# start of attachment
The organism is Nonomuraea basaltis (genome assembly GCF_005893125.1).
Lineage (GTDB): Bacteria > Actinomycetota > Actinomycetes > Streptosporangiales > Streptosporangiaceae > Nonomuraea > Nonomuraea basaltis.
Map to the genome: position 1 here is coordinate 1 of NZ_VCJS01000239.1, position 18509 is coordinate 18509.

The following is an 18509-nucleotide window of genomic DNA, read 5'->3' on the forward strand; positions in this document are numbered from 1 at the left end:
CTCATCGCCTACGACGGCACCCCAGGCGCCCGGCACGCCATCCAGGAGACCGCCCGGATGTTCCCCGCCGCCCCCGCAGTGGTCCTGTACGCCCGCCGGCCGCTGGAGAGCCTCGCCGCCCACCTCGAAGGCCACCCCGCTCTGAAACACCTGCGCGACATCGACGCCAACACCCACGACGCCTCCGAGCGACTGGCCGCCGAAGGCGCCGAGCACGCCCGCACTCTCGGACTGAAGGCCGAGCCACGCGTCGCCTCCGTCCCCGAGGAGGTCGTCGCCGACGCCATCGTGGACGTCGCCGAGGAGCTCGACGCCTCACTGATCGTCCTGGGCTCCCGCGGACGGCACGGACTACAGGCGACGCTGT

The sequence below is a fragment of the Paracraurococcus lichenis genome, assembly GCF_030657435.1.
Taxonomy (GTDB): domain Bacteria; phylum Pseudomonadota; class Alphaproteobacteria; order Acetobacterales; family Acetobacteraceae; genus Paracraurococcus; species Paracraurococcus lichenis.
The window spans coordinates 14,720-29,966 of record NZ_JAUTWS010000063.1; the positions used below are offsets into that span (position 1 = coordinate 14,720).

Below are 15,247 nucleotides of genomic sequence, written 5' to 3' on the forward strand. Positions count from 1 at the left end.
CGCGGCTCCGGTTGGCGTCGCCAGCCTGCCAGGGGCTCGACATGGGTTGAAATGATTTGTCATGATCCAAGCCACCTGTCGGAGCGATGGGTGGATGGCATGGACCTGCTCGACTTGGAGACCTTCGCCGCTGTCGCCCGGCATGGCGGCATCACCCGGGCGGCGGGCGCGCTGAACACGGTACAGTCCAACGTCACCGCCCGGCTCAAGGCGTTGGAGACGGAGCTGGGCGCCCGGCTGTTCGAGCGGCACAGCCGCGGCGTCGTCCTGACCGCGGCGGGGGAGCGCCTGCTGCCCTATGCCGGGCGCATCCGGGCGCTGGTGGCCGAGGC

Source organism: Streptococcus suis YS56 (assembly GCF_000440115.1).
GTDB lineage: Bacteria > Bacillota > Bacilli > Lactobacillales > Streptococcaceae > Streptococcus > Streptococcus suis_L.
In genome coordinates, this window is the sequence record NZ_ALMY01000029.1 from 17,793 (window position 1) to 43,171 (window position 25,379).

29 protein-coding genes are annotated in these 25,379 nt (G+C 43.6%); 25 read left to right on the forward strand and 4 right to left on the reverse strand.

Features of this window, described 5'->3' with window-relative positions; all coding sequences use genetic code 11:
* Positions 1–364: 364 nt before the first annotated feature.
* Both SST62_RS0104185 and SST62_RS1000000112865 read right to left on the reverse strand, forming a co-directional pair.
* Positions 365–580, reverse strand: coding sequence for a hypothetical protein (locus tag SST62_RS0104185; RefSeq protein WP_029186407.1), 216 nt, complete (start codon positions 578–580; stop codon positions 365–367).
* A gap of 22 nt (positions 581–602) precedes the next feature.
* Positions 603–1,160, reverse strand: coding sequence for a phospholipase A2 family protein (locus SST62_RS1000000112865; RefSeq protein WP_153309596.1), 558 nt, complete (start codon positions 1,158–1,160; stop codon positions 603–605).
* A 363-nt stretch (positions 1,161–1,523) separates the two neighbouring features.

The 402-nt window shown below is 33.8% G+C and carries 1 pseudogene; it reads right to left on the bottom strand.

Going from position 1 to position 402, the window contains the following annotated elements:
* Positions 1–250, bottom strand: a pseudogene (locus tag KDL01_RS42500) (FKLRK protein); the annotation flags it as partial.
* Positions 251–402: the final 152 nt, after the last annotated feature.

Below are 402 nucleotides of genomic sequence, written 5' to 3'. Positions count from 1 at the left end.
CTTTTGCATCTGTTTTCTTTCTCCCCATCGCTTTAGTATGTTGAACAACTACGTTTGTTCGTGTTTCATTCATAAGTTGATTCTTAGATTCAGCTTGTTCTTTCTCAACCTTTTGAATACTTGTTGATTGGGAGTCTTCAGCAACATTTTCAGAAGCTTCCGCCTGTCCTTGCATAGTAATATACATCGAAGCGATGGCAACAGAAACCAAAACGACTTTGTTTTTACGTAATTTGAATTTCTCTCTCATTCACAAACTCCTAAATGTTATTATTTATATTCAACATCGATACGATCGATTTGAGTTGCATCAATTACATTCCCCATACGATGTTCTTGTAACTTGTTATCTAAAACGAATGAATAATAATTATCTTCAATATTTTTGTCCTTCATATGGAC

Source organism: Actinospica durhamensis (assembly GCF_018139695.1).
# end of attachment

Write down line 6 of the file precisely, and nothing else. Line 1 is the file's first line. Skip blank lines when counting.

The sequence below is a fragment of the Paracraurococcus lichenis genome, assembly GCF_030657435.1.